Yeah. Pretty much. I am, by trade, considered a wardrobe stylist…since the majority of my career has dealt with designer fashions and samples, I could refer to myself as a fashion stylist. But what exactly does that mean?
My career is always a talking point in social settings, and I am constantly getting emails and calls from people looking to break into the industry. While I do not consider myself a phenomenally established stylist, I have had the opportunity to work with those that I would classify as such.
This career is one that has exploded over the last 5 years, especially thanks to celebrity stylists like Rachel Zoe and Monica Rose, and I almost always have to clarify what it is that I do. Many people think I just help individuals find their perfect outfit—that would actually be what is referred to as a wardrobe consultant. A wardrobe stylist can be defined “ [as] someone who selects the clothing for published editorial features, print or television advertising campaigns, music videos, concert performances, and any public appearances made by celebrities, models or other public figures. Stylists are often part of a larger creative team assembled by the client, collaborating with the fashion designer, photographer/director, hair stylist and makeup artist to put together a particular look or theme for the specific project. A wardrobe stylist can also be referred to as a fashion stylist, fashion editor, or celebrity stylist.” (Excerpt taken from Wikipedia.com)
The second most common question I receive, ‘how do you get that job?‘ Well, it wasn’t until recently that schools like Parsons and FIT started offering styling majors, when I was in school the only options were fashion merchandising and fashion design. The most common way to break into this career is thru connections and experience. As I alluded earlier, this job is a trade. It is a learned skill paired with a developed eye for style and fashion. The skills can be taught, but some would argue that the inherit eye for style is innate–you either have it or you don’t. To become a fashion stylist/editor, you most definitely should plan to apprentice as a styling assistant. Most high level stylists are always in need of extra hands. In fact, there has become such demand for styling assistants, that you could just make a career out of assisting.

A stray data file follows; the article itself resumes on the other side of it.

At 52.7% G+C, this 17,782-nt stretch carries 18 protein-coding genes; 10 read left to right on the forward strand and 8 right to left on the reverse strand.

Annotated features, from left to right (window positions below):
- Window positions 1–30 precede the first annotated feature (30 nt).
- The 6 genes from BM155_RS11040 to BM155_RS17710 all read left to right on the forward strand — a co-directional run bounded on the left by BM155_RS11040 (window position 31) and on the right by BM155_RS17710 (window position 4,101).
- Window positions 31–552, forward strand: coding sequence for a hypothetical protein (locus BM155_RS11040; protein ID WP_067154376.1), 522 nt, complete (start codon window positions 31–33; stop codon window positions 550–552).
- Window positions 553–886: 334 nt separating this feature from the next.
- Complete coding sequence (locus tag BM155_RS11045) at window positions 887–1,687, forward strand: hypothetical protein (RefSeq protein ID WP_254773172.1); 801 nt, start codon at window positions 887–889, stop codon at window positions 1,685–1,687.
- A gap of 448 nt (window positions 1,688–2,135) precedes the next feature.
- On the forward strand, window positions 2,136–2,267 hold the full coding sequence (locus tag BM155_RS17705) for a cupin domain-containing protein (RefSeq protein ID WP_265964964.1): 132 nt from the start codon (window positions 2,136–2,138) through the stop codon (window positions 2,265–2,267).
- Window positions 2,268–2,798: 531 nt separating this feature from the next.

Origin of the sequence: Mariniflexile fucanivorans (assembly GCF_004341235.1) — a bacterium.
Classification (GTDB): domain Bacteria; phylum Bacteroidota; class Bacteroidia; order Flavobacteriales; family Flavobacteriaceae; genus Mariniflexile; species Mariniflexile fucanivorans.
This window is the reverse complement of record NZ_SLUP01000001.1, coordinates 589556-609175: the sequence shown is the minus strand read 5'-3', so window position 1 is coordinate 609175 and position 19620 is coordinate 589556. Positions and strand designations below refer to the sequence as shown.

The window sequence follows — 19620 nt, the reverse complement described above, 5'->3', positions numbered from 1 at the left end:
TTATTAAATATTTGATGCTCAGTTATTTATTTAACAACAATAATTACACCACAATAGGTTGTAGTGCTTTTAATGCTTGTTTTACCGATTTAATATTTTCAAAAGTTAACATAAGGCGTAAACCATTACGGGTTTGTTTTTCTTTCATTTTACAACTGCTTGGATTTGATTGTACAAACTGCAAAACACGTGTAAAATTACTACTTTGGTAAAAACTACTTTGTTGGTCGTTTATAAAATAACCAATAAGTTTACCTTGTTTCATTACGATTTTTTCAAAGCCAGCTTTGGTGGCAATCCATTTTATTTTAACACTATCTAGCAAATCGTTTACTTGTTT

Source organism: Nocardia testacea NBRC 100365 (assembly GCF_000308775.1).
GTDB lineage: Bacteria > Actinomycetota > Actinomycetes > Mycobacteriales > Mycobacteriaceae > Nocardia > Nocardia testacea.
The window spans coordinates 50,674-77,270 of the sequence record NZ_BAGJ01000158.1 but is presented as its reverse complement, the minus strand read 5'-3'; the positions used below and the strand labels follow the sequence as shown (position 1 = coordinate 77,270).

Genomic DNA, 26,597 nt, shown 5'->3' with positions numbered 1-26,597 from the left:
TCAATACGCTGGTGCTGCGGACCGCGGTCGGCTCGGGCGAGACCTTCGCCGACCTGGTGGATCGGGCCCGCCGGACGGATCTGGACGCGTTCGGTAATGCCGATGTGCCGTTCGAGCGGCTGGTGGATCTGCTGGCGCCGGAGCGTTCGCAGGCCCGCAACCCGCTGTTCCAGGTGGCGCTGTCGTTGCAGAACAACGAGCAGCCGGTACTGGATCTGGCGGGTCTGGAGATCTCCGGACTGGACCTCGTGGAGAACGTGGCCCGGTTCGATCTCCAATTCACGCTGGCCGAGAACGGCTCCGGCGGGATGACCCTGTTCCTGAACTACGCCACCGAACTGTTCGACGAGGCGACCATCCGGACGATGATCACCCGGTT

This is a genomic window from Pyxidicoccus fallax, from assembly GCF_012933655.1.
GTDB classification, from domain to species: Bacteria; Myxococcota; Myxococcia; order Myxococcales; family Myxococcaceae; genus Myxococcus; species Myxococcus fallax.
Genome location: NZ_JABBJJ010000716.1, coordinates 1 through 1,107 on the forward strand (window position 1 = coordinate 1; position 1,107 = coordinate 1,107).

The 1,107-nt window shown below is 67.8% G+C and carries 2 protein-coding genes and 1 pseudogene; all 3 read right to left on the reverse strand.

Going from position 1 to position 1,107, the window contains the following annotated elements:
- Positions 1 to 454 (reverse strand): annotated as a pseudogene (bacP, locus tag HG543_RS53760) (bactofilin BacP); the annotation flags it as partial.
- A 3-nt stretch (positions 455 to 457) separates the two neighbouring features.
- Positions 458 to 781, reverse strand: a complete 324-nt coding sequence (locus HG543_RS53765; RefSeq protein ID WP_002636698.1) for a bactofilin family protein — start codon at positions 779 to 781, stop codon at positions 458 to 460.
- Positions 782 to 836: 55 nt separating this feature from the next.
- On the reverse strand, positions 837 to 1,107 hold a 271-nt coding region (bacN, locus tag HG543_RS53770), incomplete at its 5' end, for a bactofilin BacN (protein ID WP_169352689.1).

I started in the industry offering my services for free to local bands and musicians who were making videos and promotional photo shoots. I’d also spent a good 5+ years working in the retail level of merchandising and knew that was not the direction I wanted to go. As I built my portfolio, I was able to do more unique jobs and eventually made some fantastic connections. Another common way is to start as an intern at a fashion publication, and eventually go out on your own as a fashion editor. Getting agency representation is a huge part of making this a steady gig. Most production companies reach out to agencies and not necessarily individuals, until a solid relationship has been established. Agents will solicit and book work for you, but of course that means they get a percentage of your pay. If you don’t have an agent, that’s fine–it just means you need to hustle–HARD.
So what exactly do I do? Well, at this point in my career since I’m focused on being home with my littlest, I do not have an agent. Will I get one? Maybe, depends on how hardcore I want to resume styling. I’m thankful I’ve been able to keep my hands busy while laying low with a project or two here and there. Usually I get a call/email/text asking if I’d be interested in styling for Project XYZ, and then from there we move into concept and logistics. I also do my part of staying fresh in the industry by reaching out to photographers, models + designers soliciting creative projects that I may want to be involved with.
Once the project idea has come together, I start making calls/emails to pull the samples/wardrobe items I need for the shoot. Sometimes I get items on loan, and sometimes I rent them, and sometimes I buy them outright. It all depends on what I need and my relationship with where the samples are coming from. It also depends on the project and budget. Typically, while I’m pulling samples and planning for a fitting, the rest of the production team is booking models, hair + make up (MUA) artists, locations, etc. Then, once all the pieces are somewhat confirmed in place–the team meets for a pre-production meeting or fitting. This is where everyone will discuss the details and logistics of what’s about to happen, and as the stylist–I make sure what we’ve pulled for the model to wear is what the client envisioned and that it properly fits. *Tip number one for any successful stylist, you need a firm understanding in garment construction, fabrication, and tailoring!
After that it’s time to party, I mean–it’s time for the shoot! All the moving pieces are put into motion and ta-da! You get some really awesome results. While I absolutely LOVE styling, especially when its for fun, creative purposes, I have realized how much I equally love helping small businesses and boutiques get the images they need to help build their brands. On a side note, if you are a small shop, independent designer, etc and would like to work with me, shoot me an email!
Here’s a few snaps from my portfolio, which you can view in its entirety here. Check back next week for styling kit 101. All the essentials you need in your bag of tricks. Happy Styling.